‘Personality Cults’ and the Open Source Channel
How important are “cults of personality” in the open source channel? According to one contributor to the open source KDE desktop, they matter a lot — and maybe too much. But do loudly voiced demagogues really dictate the decisions of open source users and developers? I think not. Here’s why.
In a well-written and thoughtful blog post, Aaron Seigo, a Canadian contributor to the KDE project now based in Switzerland, makes the case that “Free software has a history of creating and supporting cults of personality.” He takes as a recent example the attention that Linux kernel founder and developer Linus Torvalds garnered through recent posts on his personal Google+ account about open source desktop interfaces.
Seigo rightly notes that Torvalds, as one of the world’s best known and most respected open source developers, makes a big splash even when he comments on topics that are outside his area of expertise. He may be able to offer expert opinions on kernel development, but when it comes to desktop environments, Torvalds is no more or less qualified to make evaluations than any other ordinary user. Yet a lot of people listened when Torvalds spoke publicly about desktop interfaces.
That, according to Seigo, is a reflection of the tendency of the open source community to respond perhaps more than it should to large personalities.
Measuring Cults of Personality
Without a doubt, the open source world has seen its share of seemingly larger than life figures. Besides Torvalds, Richard Stallman or Mark Shuttleworth are other key examples that come to mind. All of these individuals have exerted huge amounts of influence within a community that for the most part lacks centralized leadership — which is, perhaps, why open source users listen to people such as Torvalds so intently in the first place: They are eager for any kind of authority.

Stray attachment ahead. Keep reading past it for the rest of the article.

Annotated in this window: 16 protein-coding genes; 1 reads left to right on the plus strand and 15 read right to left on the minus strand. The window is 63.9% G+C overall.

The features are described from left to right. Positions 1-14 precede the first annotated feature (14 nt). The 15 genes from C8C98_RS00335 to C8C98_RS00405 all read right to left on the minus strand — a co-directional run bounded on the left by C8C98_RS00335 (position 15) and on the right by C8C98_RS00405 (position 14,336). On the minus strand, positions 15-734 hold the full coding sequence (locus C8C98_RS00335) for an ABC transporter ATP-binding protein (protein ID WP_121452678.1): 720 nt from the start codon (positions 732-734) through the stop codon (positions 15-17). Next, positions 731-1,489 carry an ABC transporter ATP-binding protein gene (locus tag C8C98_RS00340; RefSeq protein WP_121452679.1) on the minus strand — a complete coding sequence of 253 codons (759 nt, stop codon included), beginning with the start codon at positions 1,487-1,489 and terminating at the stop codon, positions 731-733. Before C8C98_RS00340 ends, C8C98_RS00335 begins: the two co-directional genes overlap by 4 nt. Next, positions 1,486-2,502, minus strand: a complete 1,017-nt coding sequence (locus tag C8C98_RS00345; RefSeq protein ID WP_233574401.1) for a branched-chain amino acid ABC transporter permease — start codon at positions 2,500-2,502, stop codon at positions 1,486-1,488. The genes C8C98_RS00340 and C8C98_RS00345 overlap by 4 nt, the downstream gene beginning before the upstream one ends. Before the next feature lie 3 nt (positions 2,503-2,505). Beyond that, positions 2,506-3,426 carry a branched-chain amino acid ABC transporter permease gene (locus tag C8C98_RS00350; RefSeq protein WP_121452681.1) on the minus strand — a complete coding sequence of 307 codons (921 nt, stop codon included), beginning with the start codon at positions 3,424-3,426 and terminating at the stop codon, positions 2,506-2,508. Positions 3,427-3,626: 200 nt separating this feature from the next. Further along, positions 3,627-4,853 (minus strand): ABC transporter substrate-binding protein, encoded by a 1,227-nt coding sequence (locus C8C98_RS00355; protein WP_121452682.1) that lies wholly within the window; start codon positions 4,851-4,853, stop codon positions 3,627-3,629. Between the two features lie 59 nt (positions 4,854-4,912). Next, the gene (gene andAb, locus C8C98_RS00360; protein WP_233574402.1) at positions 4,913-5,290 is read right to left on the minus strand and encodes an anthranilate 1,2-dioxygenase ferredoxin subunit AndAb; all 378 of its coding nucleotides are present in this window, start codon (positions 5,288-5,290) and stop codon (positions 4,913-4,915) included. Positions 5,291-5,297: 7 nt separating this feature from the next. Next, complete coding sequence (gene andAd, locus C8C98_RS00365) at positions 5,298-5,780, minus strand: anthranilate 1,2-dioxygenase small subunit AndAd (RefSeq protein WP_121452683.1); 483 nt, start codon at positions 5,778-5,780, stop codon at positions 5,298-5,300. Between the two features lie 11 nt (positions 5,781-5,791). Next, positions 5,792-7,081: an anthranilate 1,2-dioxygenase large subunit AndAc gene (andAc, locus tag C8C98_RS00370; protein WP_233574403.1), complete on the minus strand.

But I would argue that the opinions of people like Stallman, Shuttleworth and Torvalds don’t unilaterally dictate the decisions of open source users and developers as much as Seigo suggests. Torvalds’s thoughts on desktop interfaces might have generated a lot of debate, but there’s no evidence that they inspired masses of users to switch to a different environment, or caused developers to tailor their code according to Torvalds’s critiques. In other words, Torvalds generated a lot of discussion, but no one bowed down to worship his opinions.
And sometimes, association with a major figure in the open source world can even be negative. While Stallman has plenty of committed followers, a lot of more sober members of the open source community tend to write him off as a radical ideologue pursuing goals that will never be practical. Meanwhile, Shuttleworth’s history of offending women and making bold promises about Ubuntu that haven’t always held up to reality have made him something less than a messianic figure, even if people do often listen intently to what he has to say.
It’s consequently hard to make the case that any individual in the open source channel sits at the center of a “cult of personality.” Sure, there are some well-known figures, and community members may pay close attention to what they have to say even when they have no technical expertise on the topic in question — just as a statement by Barack Obama on baking pumpkin muffins might spawn a lot of discussion. But that doesn’t mean open source users or developers are especially susceptible to following advice blindly.